2019 FIFA Women's World Cup: the biggest social media trends for brands

By Isabel Medrano

The Financial Times called 2019 ‘a pinnacle moment for women’s football’, and rightly so. With increasingly large sponsorship deals, bigger audiences, more media attention and higher commercial backing, women's football is on the path to become as successful as its male counterpart.

This means it’s a great opportunity for brands to take advantage of – and unlike men’s football, the space isn’t as crowded with content from brands and publishers.

That’s why we’ve put together a few facts and tips to help you join the social media conversation around this year’s Women’s World Cup, so you can stand out from your competitors for the right reasons.

2019 FIFA Women’s World Cup at a glance

  • 8th edition
  • 24 teams
  • 4 weeks
  • 1+ million tickets sold
  • 1+ billion viewers expected
  • US & UK are the teams with the highest social media engagement (Sports Pro, 2019)

 

Fans expect brands to join the conversation

Far from being considered an intrusion, audiences now expect brands to join the conversation around sports events – and they pay attention to what they are saying. A significant 36% of football fans say they are likely to buy a sponsor's product (Performance Communications & Canvas 8, 2017) if they generate social content about a football event such as the Women’s World Cup.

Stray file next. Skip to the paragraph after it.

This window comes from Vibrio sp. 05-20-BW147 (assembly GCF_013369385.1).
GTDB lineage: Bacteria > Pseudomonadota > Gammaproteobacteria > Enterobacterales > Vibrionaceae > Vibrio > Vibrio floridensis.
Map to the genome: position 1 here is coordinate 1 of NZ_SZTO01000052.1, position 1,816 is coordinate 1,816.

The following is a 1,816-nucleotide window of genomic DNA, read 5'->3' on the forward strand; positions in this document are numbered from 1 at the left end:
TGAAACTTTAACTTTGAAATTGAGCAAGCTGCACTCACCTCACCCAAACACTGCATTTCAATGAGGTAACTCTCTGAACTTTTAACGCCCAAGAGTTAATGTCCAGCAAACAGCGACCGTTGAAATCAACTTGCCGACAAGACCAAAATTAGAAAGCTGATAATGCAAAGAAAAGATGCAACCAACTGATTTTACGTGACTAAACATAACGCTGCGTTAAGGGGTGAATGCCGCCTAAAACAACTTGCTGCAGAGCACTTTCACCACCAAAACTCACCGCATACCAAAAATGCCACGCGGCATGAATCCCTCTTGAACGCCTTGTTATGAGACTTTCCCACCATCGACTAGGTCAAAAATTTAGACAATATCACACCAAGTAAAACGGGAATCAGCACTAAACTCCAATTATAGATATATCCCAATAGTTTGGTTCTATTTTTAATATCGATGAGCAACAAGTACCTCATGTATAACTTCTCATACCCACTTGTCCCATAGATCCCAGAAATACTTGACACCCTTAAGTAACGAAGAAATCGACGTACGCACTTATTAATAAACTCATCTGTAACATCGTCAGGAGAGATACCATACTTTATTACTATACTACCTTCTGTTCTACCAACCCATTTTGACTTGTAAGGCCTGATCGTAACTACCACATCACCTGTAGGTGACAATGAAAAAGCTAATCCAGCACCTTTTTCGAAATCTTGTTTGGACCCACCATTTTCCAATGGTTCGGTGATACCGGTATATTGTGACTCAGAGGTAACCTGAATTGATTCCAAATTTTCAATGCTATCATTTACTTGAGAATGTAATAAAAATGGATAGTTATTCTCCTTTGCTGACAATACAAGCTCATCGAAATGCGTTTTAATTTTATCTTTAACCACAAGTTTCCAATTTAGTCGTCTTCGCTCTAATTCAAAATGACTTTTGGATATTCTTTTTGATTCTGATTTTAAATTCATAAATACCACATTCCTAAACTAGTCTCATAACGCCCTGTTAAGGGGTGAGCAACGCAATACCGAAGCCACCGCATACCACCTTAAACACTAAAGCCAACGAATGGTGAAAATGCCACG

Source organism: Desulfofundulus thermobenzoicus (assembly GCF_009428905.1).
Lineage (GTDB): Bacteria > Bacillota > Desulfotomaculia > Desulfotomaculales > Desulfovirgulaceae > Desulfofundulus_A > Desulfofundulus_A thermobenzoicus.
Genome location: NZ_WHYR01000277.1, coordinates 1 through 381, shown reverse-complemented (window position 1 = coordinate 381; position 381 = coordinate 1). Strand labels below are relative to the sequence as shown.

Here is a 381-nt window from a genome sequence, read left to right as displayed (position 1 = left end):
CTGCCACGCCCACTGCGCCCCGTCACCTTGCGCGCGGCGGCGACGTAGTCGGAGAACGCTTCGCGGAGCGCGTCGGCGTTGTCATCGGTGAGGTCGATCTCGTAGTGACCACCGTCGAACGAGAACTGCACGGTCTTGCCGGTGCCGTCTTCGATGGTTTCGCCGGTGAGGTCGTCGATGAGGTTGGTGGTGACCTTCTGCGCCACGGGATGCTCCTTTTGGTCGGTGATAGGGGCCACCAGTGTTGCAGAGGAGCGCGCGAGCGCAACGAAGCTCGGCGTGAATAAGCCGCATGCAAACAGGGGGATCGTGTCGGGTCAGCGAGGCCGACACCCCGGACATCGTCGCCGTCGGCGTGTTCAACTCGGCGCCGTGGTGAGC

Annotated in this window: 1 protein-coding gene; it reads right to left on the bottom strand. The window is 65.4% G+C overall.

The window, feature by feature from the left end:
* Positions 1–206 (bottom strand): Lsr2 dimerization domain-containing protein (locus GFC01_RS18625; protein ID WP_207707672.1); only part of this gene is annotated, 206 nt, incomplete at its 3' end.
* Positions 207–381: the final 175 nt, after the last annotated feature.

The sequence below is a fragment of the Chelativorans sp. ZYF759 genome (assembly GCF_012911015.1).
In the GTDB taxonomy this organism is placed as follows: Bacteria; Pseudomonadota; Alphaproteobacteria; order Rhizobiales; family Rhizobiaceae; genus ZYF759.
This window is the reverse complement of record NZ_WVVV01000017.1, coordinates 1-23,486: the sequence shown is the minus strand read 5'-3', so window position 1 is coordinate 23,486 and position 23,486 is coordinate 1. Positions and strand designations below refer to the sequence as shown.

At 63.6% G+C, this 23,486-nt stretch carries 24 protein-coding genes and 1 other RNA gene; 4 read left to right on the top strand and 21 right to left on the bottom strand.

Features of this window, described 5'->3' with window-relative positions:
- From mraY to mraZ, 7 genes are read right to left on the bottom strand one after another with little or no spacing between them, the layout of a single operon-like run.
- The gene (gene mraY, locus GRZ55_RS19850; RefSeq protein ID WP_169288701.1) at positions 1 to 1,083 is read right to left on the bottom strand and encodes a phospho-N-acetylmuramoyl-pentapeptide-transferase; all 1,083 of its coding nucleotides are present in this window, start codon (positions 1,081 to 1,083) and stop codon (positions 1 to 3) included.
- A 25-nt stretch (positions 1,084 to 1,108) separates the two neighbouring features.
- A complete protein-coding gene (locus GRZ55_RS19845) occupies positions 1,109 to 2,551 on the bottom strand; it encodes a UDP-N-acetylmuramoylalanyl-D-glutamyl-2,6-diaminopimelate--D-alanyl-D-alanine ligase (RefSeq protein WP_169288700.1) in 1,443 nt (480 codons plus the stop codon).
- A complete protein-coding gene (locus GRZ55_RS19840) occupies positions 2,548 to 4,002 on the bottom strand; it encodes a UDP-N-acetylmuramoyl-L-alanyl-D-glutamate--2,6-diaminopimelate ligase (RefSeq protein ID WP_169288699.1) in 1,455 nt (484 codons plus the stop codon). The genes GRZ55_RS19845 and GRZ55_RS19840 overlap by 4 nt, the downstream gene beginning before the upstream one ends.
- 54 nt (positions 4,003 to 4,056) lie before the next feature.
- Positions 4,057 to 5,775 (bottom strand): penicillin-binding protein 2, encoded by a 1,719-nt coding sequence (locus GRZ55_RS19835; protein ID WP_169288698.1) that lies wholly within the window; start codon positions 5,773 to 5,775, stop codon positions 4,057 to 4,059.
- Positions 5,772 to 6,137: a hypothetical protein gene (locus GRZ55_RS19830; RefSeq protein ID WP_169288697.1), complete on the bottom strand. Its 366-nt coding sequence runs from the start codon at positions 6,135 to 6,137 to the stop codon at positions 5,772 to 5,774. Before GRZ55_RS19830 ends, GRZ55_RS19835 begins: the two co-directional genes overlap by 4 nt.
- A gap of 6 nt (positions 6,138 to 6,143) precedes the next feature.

That being said, the expectations around said content are high. According to Media Chain, 66% of fans would like to have brands give them exclusive access to sports content they wouldn’t get elsewhere, and 65% expect brands to provide them with relevant sports offers and benefits. Just over half also enjoy content that makes them laugh – something especially true for Millennial and Gen Z audiences.

Even though tournaments such as this one provide a huge opportunity for brands, many fail to take full advantage of it. Almost half of sports fans feel brands often send them irrelevant adverts on social media – be careful not to join those ranks.

france fifa women's world cup 2019 football fa

Multi channel

A Global Web Index study revealed that 79% of sports fans online say they use their mobile phone while watching TV; over half said that their top activities were using social media and chatting with friends.